The Road Not Taken: Edward Lansdale and the American Tragedy in Vietnam

The Road Not Taken: Edward Lansdale and the American Tragedy in Vietnam by Max Boot (Invisible Armies) focuses on Edward Lansdale, the Air Force officer and legendary CIA operative said to be the inspiration for the protagonist in Graham Greene's The Quiet American. Boot dispels this belief, along with many others, rescuing Lansdale's image from those who would cast him as a clueless, bumbling power broker. Instead, Boot argues that Lansdale's diplomatic and counterterrorism ideas were simply ahead of his time, forming the basis for an enormously influential "hearts and minds" strategy that offered both a more ethical and more effective vision for achieving U.S. aims abroad than prevalent approaches.

As the subtitle suggests, Boot's book centers on Vietnam, where "Lansdalism" met with varying degrees of acceptance and success, and argues it could have gone differently if only the right people had listened to this personable former adman-turned-CIA-operative. For a real-life example of "the road not taken," Boot first takes us to the Philippines in the late '40s and early '50s, where Lansdale found a second homeland and his first tastes of success. Charged with helping to combat a Communist insurgency that threatened the Filipino postwar government, Lansdale started by befriending everyone in sight. He was also an immensely capable propagandist, promoting his favored candidate with catchy slogans and even a popular song. Lansdale was no peacenik, but his focus on community relations and minimizing civilian casualties were a far sight from the policies eventually adopted in Vietnam.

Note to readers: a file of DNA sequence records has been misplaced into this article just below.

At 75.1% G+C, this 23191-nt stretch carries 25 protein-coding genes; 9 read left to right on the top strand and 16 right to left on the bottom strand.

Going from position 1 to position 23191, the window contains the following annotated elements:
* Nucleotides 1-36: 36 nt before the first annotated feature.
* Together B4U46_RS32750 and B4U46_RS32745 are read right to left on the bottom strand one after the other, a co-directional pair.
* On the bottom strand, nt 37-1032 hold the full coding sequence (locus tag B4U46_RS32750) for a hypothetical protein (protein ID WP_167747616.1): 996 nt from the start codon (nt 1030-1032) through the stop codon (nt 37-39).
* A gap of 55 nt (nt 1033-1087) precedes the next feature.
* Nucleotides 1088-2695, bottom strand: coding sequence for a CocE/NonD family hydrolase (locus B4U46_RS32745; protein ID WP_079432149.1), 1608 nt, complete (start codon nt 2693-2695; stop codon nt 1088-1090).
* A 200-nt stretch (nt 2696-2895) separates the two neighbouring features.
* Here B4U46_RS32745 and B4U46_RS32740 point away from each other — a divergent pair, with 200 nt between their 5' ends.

The Road Not Taken offers a portrait of Lansdale as well as a foreign policy alternative to the U.S.'s often heavy-handed, militarized approach. --Hank Stephenson, bookseller, Flyleaf Books, Chapel Hill, N.C.

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